I am sad to say that my grandchildren in San RamoneUSD, do not get this chance at all.The idea isn't even addressed because there are so many from other nations in the class rooms. Even the holiday music is free from mention of Christ and Angels.They are being stripped of all that is sacred and beautiful about the Christmas Season. One unwise person even put XMAS, on things to take Christ out of Christmas. As a Child Advocate, for special needs children, all I can tell you is to personally make an appt. to visit withthe Superintendent or write a letter to those in charge and then send a copy of it to all that can make a differance teacher, principal,PTA President,School Board Members--they can be reached at your district office send one to each person so no one can ignore it-- which is why you put cc: with all the name at the bottom and you can even send a copy to the country Superintendents ofice. You may be surprised at the kind of response you will get. Many6 may agree with you but have a fear of loosing their job if they rock the boat or you may be the thing that tips the scale to the side in your favor. If you know other parents that feel the same have them dign the letter with you. I always had concerns about the things the children were not getting at school and made sure that we taught them at home and even invited teachers and friends into the home to share with us. We had many " Non Christian" peoples to our gatherings and some still continue the traditions where they have moved to. Your voice can be heard and listened to so make sure it is loud and clear.
I am 100% on your side. I know that removing the special meaning of ?Christmas seems small to some but when the entire picture is looked at you see it is in all areas of sacred symbols of life. Again Merry Christmas and Happy New Year, Nana Glenda P.S. Just a thought of encouragement that was written by a very brave woman I knew that was fighting cancer" The Lord gives us many opportunities Briallantly disguised as impossible situations--- so go out and be Brilliant"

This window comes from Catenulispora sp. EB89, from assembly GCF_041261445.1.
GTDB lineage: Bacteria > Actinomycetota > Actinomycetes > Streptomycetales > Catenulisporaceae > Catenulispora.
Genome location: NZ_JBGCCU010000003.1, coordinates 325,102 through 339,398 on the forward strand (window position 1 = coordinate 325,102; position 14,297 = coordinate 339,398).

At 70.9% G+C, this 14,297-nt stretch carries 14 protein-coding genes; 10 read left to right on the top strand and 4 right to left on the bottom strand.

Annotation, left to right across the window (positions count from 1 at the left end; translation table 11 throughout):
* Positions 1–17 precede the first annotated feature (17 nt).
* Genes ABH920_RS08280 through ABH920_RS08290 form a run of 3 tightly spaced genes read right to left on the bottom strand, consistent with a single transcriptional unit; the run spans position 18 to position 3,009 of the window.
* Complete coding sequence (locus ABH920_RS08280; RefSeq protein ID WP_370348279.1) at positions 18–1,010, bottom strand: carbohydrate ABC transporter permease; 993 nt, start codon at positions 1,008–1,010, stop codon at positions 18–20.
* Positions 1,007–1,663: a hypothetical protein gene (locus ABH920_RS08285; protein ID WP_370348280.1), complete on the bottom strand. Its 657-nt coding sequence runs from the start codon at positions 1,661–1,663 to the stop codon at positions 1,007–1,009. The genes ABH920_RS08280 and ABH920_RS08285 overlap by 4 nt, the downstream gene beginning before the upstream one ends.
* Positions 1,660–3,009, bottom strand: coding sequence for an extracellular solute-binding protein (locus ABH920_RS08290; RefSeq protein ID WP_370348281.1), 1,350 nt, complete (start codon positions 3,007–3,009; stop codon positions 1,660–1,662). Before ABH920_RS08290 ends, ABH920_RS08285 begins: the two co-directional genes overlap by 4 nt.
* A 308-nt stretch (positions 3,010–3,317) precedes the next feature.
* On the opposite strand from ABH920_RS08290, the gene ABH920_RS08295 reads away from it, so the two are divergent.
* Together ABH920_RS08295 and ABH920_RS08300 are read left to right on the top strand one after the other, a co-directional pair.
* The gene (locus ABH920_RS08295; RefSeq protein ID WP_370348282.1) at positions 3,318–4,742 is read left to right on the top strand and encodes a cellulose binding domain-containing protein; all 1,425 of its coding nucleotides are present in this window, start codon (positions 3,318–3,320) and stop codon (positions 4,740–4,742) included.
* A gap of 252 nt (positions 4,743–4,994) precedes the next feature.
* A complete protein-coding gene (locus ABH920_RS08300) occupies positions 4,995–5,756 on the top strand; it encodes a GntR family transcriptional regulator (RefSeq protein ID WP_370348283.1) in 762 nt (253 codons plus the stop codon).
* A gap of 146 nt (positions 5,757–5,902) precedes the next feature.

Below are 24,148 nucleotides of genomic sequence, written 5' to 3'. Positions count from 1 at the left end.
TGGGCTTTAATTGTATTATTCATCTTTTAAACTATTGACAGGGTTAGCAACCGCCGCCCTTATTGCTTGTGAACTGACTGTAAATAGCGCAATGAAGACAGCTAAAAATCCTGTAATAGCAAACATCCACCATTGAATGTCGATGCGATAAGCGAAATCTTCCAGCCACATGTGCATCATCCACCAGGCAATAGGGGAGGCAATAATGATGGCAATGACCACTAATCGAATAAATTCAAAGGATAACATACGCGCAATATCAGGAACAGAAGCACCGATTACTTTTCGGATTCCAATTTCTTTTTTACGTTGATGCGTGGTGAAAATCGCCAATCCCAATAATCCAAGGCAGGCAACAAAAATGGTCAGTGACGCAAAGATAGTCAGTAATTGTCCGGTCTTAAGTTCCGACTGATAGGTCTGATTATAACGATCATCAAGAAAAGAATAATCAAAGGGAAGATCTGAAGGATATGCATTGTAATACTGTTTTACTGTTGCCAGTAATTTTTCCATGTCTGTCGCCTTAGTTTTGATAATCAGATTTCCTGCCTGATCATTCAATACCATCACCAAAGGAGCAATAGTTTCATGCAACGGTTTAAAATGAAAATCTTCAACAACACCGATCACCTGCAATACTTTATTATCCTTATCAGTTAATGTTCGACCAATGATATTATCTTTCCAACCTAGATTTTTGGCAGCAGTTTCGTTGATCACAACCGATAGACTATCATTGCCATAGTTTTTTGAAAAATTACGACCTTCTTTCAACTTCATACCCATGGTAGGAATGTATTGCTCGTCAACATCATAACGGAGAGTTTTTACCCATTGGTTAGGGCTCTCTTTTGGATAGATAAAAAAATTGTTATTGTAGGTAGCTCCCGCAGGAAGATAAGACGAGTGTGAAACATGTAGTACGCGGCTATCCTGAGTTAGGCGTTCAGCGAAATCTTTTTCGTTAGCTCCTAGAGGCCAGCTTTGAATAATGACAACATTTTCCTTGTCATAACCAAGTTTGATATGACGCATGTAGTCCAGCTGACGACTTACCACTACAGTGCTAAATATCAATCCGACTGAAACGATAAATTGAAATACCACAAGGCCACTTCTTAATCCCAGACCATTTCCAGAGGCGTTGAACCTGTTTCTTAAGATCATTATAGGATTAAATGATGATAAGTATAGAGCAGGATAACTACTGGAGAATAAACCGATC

answers from San Francisco on

Dear R.,

I would talk to the teacher, principal and school board, and demand equal time. I would read the story of the birth of Christ and have the children make Christmas cards and mail them home to ALL the parents. I don't see how they can deny you since they have already let the other two religions have their day with ALL the children.

I would also publish the name and address of the school and ask other parents of ALL faiths, to respectfully request that they have equal time to talk about their beliefs.

I think it was a mistake to take prayer out of our schools. This is America, so those who wish not to pray, don't have to. Our children would be better off if each day began and ended with a few moments of quiet time where one could pray or meditate no matter what their belief.

Merry Christmas and Blessings To All.....



answers from San Francisco on

Please ignore the insulting tone of GB's reply. I think it was uncalled for. You're just asking for equal time and if equality is always the goal in the US, how is that insensitive? I would definitely speak to the principal.



answers from San Francisco on

As a teacher, I can only think that maybe there's some justification going on because both those faiths are not the majority faith of this country and the teacher is approaching it more from a cultural standpoint? Maybe the assumption is that the kids are overexposed to Christmas already and they need to know that there are other faiths with other traditions. That being said, I think if you can open up a dialogue with the teacher about her/his reasoning behind the choices being made in the classroom you could express your feelings. From your description I can't tell if much of a religious message was being delivered or if everything was trying to be more about the culture and tradition of other groups. Since Christmas here is so secularized and much of the tradition stems from the non-Christian aspects (trees, Santa, etc.) the school might feel like they were giving equal time to all even though the other religious traditions are more enmeshed with the actual belief systems they stem from. Anyway, talk to the teacher about it and see just how much of their "religious stories" were really presented. There may have been no actual references to God or Allah or any prophets at all.



answers from San Francisco on

This is one of many reasons my children go to private school. They can be taught about all religions as well as christianity. Like it or not, religion plays an important role in today's events. We are doing a great diservice to our children by not teaching them the basics of the major religions in the world.